Open Range rural broadband goes titsup
WiMAX on satellite frequencies – what could possibly go wrong?
Despite tapping the US government for cash and promising to connect six million people, Open Range has called it a day, laying off most of the staff and filing for Chapter 11 bankruptcy.
The plan was to provide broadband to rural communities, using WiMAX and satellite frequencies leased from Globalstar. But Globalstar didn't fulfil the requirements of variant use, leaving Open Range without spectrum. Now, despite signing a last-minute deal with LightSquared, the company is out of cash and out of options.
Chapter 11 will keep Open Range together while it tries to split out its assets. The company reckons those assets are worth about $114m, compared to $110m in debts, and suggests the operation could be sold as a business or broken up for parts. Given that Open Range lost $50.4m last year, on sales of $1.7m, it is going to be a hard sell as a going concern.
Much like LightSquared's insanely optimistic plan, Open Range offered connectivity in frequencies which were supposed to only be used for satellite communications. Also like LightSquared, the company successfully lobbied the FCC to relax those rules. Unlike LightSquared it didn't own the bands. So when, at the end of last year, Globalstar failed to live up to the spectrum requirements, the FCC's latitude was rescinded – leaving Open Range with nowhere to go.
Satellite frequencies can be used for an "Ancillary Ground Component", in-fill broadcasts which can push into buildings and other areas lacking line of sight to the bird in the air – but the bird still has to be there. In 2006, Globalstar received an 18-month opportunity to sort that out, and promptly sublet the frequencies to Open Range.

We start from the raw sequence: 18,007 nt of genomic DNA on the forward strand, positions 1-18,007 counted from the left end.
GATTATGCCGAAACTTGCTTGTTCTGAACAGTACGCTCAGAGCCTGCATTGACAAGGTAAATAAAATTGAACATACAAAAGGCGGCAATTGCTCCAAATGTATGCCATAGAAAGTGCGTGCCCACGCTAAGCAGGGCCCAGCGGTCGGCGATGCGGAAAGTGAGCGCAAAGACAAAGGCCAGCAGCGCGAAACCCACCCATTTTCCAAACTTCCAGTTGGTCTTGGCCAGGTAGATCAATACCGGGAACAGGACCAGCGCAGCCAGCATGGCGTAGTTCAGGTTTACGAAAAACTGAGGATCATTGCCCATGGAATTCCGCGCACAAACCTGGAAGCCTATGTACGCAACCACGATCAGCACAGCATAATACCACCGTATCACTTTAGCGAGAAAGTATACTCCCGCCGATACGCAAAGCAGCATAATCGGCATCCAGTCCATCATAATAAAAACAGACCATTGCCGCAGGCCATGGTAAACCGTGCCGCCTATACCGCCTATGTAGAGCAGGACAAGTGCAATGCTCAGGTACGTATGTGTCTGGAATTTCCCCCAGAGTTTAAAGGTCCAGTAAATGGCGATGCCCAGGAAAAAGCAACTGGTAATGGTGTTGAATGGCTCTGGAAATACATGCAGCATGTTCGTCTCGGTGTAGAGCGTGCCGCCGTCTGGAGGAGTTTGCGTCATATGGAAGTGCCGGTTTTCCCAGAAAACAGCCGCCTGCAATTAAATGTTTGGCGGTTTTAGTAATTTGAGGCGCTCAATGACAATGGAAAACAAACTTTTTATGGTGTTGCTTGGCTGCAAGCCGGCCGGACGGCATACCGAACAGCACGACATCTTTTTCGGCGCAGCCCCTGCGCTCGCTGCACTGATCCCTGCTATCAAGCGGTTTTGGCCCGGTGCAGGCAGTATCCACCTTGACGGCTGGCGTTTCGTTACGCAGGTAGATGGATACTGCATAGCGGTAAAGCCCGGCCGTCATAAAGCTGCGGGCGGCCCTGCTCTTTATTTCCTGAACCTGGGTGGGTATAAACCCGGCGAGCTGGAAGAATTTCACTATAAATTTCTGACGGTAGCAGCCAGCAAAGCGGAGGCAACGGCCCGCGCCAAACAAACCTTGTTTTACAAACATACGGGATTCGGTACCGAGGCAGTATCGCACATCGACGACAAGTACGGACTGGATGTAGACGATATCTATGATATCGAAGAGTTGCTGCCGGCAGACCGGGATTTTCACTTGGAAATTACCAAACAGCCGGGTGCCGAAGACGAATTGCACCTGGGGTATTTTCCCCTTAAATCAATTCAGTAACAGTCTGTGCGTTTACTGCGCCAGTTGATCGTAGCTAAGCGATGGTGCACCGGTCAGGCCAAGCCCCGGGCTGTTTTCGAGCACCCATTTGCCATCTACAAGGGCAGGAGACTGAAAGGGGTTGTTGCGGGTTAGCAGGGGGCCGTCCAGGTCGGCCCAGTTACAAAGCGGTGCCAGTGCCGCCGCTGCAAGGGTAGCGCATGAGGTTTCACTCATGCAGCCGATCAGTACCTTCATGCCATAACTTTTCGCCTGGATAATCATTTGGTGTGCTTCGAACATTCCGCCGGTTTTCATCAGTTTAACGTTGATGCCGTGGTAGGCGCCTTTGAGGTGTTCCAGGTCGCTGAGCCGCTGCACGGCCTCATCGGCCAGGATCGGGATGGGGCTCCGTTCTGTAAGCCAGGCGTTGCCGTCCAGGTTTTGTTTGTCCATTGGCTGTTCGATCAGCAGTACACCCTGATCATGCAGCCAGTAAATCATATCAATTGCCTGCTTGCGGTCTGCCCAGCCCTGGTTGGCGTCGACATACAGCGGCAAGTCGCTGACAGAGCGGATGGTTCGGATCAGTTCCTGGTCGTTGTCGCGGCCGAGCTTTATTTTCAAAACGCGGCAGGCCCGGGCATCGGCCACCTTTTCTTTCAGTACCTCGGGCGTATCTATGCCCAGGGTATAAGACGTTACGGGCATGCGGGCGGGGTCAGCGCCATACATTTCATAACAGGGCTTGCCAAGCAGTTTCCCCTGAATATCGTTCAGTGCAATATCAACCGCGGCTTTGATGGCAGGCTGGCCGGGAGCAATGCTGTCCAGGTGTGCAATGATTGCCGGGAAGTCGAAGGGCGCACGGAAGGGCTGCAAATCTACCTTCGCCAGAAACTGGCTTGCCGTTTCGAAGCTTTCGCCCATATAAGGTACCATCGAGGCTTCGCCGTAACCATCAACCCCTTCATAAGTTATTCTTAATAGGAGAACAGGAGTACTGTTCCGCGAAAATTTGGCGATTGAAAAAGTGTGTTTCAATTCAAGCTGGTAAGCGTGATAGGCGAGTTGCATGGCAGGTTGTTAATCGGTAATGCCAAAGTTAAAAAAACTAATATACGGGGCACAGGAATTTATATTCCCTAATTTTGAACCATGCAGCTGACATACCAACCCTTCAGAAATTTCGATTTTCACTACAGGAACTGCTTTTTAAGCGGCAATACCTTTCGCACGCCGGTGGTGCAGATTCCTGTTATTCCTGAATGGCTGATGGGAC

Sadly Globalstar has had trouble getting satellites launched, blaming the financial crisis and the Italian earthquake for the delays when requesting an extension to that 18-month period last year, an appeal which fell on deaf ears. The company's first generation of satellites started failing in 2007, according to Space News, which also reports that the second-generation birds are now having problems with flywheels, none of which is good news for Open Range.
Not that Open Range was ever interested in providing satellite connectivity. But the company took a government loan of $267m, and raised $100m from JPMorgan Chase, on the promise of providing broadband to six million people across America using WiMAX technology in satellite frequencies which would only be available if Globalstar kept using them for satellites.
In March, Open Range was one of the first companies to sign up with LightSquared, intending to lease some of that spectrum for its WiMAX operation as well as mutual roaming. But with LightSquared still squaring off against the GPS crowd, the time just ran out for Open Range.
Open Range has now been reduced to serving fewer than 20,000 customers, and has laid off 122 staff, leaving a skeleton crew of 48 to keep things ticking over while it tries to find a buyer for the company's assets. ®